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Q&A: Sudanese returnees benefit from Dutch lottery funds

News Stories, 29 February 2008

© UNHCR/G.Van Moortel
Birgit Deuss of the Dutch National Postcode Lottery meets Bhairaja Panday, UNHCR Deputy Representative, in Juba, South Sudan.

AMSTERDAM, Netherlands, February 29 (UNHCR) The Dutch National Postcode Lottery has been one of UNHCR's most generous private sector donors in recent years. Earlier this month, the Lottery's communications adviser, Birgit Deuss, visited South Sudan to see how the organization's money was being used to help in the reintegration of Sudanese refugees returning from neighbouring countries. She discussed the visit with UNHCR Senior Regional Public Information Officer Gilles van Moortel. Excerpts from the interview:

What were your impressions of the situation in South Sudan?

South Sudan is a real African country, where the people have such a zest for life. This energy is a huge contribution to the peace process. The Comprehensive Peace Agreement [signed in January 2005 by the Sudanese government and the rebel Sudan People's Liberation Movement] includes a referendum on the future of the region. All the southern Sudanese that I met on this trip told me: "This process will succeed; there is no doubt about that." I'm sure they will make it work. That is why each of them wants to return, to build their own country. Despite poor infrastructure and the lack of things like water wells and schools, people are determined to go back and play an active role in the reconstruction of their homeland.

You were able to see up close the "Safe Return to South Sudan" project, a joint venture between UNHCR and three Dutch partners with funding from the National Postcode Lottery. Tell us a bit about this initiative.

Each partner contributes with its different expertise. UNHCR ensures the safe return of refugees to their former villages and homes. On arrival, both UNHCR and Stichting Vluchteling [Netherlands Refugee Foundation] organize mine awareness classes and mine clearance in areas of return. Cordaid Mensen in Nood gives food to returnees who cannot provide for themselves; it also installs water pumps and builds primary health care units.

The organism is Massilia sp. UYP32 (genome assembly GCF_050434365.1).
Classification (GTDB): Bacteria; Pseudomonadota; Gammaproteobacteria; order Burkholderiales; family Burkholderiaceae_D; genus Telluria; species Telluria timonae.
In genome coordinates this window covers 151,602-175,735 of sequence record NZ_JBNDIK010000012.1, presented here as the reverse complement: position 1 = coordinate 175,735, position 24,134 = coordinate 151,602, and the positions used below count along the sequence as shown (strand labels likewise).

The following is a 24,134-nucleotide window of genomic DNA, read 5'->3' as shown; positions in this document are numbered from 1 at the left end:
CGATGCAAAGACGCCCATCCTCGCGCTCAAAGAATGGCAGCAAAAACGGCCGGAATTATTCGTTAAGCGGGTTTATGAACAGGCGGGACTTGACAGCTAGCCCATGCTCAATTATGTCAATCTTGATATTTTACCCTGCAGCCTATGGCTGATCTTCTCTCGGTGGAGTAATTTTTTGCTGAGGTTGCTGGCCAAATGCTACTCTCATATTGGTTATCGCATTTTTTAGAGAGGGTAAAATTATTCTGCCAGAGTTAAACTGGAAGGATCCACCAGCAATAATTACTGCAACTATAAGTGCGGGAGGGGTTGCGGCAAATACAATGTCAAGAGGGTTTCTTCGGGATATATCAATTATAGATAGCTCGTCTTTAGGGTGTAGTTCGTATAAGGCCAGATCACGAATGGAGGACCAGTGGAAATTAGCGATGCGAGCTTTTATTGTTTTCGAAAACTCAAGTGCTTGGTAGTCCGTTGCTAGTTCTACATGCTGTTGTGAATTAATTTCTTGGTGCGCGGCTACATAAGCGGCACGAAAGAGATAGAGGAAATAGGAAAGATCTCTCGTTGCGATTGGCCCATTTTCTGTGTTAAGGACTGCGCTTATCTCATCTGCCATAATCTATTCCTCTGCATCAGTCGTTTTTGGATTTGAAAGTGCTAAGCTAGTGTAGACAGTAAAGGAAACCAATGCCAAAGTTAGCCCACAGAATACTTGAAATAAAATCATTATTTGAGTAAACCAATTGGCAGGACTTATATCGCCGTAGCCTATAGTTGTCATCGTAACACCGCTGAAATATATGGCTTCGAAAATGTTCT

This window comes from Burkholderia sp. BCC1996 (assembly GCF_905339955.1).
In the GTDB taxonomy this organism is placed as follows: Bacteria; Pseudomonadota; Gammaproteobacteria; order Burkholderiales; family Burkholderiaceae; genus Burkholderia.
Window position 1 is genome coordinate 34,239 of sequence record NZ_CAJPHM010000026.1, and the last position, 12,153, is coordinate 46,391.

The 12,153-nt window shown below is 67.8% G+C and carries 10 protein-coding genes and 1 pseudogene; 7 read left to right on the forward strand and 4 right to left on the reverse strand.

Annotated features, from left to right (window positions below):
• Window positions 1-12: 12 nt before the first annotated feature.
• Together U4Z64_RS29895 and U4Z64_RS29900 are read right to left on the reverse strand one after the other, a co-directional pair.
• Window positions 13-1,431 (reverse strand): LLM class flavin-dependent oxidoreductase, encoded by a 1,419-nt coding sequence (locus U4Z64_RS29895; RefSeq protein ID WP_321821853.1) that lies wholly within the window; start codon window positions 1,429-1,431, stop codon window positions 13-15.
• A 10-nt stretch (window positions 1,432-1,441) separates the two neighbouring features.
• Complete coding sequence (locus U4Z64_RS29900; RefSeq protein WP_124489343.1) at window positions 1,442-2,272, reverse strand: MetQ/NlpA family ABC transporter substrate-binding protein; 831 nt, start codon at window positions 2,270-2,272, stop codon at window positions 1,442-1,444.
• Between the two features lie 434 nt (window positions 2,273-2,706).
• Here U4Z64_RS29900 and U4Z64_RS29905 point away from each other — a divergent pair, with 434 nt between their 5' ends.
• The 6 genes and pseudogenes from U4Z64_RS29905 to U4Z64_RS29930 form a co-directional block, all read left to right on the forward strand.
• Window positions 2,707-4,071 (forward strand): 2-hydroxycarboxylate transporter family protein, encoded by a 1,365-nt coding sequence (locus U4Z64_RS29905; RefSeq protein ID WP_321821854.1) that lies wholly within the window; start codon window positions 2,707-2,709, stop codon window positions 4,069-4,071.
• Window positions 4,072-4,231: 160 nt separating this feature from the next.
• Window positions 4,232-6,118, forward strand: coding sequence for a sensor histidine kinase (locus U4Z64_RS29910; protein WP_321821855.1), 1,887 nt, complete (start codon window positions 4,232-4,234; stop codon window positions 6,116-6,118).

Free Voice [a Dutch media organization specializing in mass information] broadcasts radio soap operas to inform returnees and the local population about all the different elements essential for a sustainable return. The specific expertise of each of the four organizations is desperately needed in South Sudan, and they complement each other. That is why the Postcode Lottery encouraged these organizations to work together and supported this project with a grant of 4.4 million euros [including 1 million euros for UNHCR's activities].

UNHCR's involvement in the project focuses on provision of landmine clearance and mine awareness programmes. How important is this?

Insecurity is one of the main obstacles to sustainable return. Imagine that you are returning to your home village, to the land where your ancestors are buried if you don't know whether there are mines or not, you cannot move around freely. Or you don't know what to do with an unexploded object like a hand grenade that you just found on your farmland.

UNHCR makes sure that returnees are made aware of the risks linked to landmines and other explosive ordnance. The population is being informed through education activities at community level. Specific areas, like roads and farmland, are being surveyed. When needed, these areas are being cleared of mines and other dangerous items. Securing the living area of the returnees is essential. It is the basis and the start for a new life in safety.

Why does the Dutch National Postcode Lottery support UNHCR?

The way UNHCR provides assistance and protection to refugees is unique. Its action is complementary to the work of other beneficiaries of the National Postcode Lottery working in the field of human rights and development aid. The Lottery supports professional organizations that are passionate about their work. UNHCR is one of them and the Lottery is proud to back its work. I met a lot of UNHCR staff members in South Sudan and I was moved by their enthusiasm and the strength they display in such a harsh but inspiring work environment.

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